Chip shortage halts 5 Stellantis plants as Suez trade blockage looms on horizon
A global shortage of microchips is halting production at five Stellantis NV plants in North America, including in Warren and Windsor, just as more supply issues potentially loom for the auto industry as a massive ship bloc theks Suez Canal in Egypt.
Starting Monday, the Stellantis plants will stop producing Jeep Cherokee and Compass SUVs, Ram 1500 Classic pickups and other Chrysler and Dodge vehicles through early to mid-April, according to the transatlantic automaker, which called the challenges "unprecedented."
Other locations impacted include Belvidere, Illinois; Brampton, Ontario; and Toluca, Mexico. Altogether, the five factories employ more than 18,500 hourly and salaried employees.
"Stellantis continues to work closely with our suppliers to mitigate the manufacturing impacts caused by the various supply chain issues facing our industry," spokeswoman Jodi Tinson said in a statement.
The insufficient supply of semiconductors used for automated driving functions, heated seats, infotainment systems and more in automobiles — as well as in consumer electronics — has shuttered auto plants for weeks and, in some cases, months without an easy solution.
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And now the Ever Given, a container ship longer than the Eiffel Tower that ran aground on Tuesday in the southern part of the Suez Canal, is stuck across the key international trade waterway despite efforts to release it. It is blocking passage of hundreds of other vessels.
"While parts and vehicles are moving through the Suez, the effect on the vehicle production can’t be measured at this point," Sam Fiorani, vice president of global forecasting for AutoForecast Solution LLC, said in an email, noting the situation has the potential to affect the industry for weeks.
"Many parts traveling through the canal could be resourced in the short-term with alternative, and more expensive, shipping methods. However, if the Ever Given is not dislodged soon, the costs will soar for the delayed parts and production could be slowed."
For now, too few microchips remain a battle for automakers. Stellantis had been producing its previous-generation, full-size Ram pickups in Warren as well as in Saltillo, Mexico, without the chips, holding them until more semiconductors become available.
Now, all production in Warren is halting through mid-April. The plant has not yet launched Jeep's new Wagoneer and Grand Wagoneer SUVs, high-profile revivals that are supposed to launch in the second quarter.
Stellantis had shut down Windsor for three weeks in February because of the shortage, and it will be down for another four, according to a post on Facebook by Local 444 of Canadian labor union Unifor. The plant produces the Chrysler Pacifica as well as the Chrysler Voyager, which is branded the Dodge Grand Caravan in Canada.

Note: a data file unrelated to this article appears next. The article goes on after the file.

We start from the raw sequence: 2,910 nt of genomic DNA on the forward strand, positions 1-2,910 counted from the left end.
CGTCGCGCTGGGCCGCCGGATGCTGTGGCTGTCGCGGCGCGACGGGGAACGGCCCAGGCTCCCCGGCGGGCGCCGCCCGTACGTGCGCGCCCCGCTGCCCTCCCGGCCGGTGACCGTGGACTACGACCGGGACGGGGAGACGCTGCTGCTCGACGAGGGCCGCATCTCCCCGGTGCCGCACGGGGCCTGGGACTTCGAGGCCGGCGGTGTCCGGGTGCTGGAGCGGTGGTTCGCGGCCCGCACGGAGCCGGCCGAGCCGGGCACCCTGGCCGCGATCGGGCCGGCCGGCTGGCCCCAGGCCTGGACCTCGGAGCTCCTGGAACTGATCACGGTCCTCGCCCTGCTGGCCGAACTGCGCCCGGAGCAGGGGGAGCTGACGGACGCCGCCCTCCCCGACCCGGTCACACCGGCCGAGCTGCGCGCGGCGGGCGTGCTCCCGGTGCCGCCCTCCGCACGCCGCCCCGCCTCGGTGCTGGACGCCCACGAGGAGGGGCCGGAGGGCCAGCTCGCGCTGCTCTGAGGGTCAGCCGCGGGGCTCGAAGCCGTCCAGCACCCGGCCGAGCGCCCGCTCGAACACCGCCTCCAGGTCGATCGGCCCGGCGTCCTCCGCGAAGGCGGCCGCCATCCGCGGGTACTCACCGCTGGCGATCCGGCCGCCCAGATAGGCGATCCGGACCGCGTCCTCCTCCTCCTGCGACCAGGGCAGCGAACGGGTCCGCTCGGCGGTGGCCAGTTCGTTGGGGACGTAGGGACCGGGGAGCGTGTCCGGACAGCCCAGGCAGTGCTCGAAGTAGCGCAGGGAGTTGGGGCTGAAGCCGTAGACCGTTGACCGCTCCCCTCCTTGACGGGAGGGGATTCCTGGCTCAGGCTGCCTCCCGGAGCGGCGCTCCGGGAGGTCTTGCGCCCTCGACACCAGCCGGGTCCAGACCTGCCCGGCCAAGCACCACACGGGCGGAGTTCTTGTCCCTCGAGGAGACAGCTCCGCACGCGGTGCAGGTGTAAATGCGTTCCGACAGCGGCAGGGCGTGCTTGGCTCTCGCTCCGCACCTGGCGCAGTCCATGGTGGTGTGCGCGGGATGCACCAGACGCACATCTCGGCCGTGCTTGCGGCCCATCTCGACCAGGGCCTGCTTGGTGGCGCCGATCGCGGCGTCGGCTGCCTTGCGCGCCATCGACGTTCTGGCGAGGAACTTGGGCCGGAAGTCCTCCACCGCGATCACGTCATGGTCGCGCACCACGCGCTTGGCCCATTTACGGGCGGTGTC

The other plants also previously had some downtime due to the chip shortage. Belvidere's Jeep Cherokee was down for a week last month. Brampton produces the Dodge Challenger and Charger muscle cars as well as the Chrysler 300 sedan. The restart of Jeep Compass production at Toluca also had been delayed last month.
The supply constraint began in late 2020 after the COVID-19 pandemic shifted chip production to surging tech orders while automakers idled their plants. When consumer demand for automobiles came roaring back, most of the industry was scrambling for supply — a problem that could continue late into the year.
Last month, General Motors Co. said the shortage could hurt 2021 earnings by $1.5 to $2 billion, though it is working to protect profit-rich full-size truck and SUV production.
The Detroit automaker is halting production for the next two weeks starting Monday at its Chevrolet Colorado and GMC Canyon midsize truck plant in Missouri. GM also extended downtime through the week of April 12 at its Lansing Grand River plant where the Chevrolet Camaro and Cadillac CT4 and CT5 are built. Production has been down there since March 15. Other plants in Kansas, Mexico and Brazil also have scheduled downtime.
Ford Motor Co. previously predicted a $1 billion to $2.5 billion hit to adjusted pre-tax earnings this year. The Dearborn automaker said its Dearborn Truck Plant producing its popular F-150 full-size trucks will be down Friday through Sunday. Other plants in Ohio, Kentucky and Kansas also have been affected.
A chip shortage and trade blockage in Egypt aren't the only challenges for automakers either. A severe winter storm caused a shortage of petrochemicals, disrupting some U.S. Toyota Motor Corp. production. Meanwhile, most of Honda Motor Co.'s North American production is affected this week and some next week as the Japanese automaker manages "the impact from COVID-19, congestion at various ports, the microchip shortage and severe winter weather."
Staff Writers Jordyn Grzelewski and Kalea Hall contributed.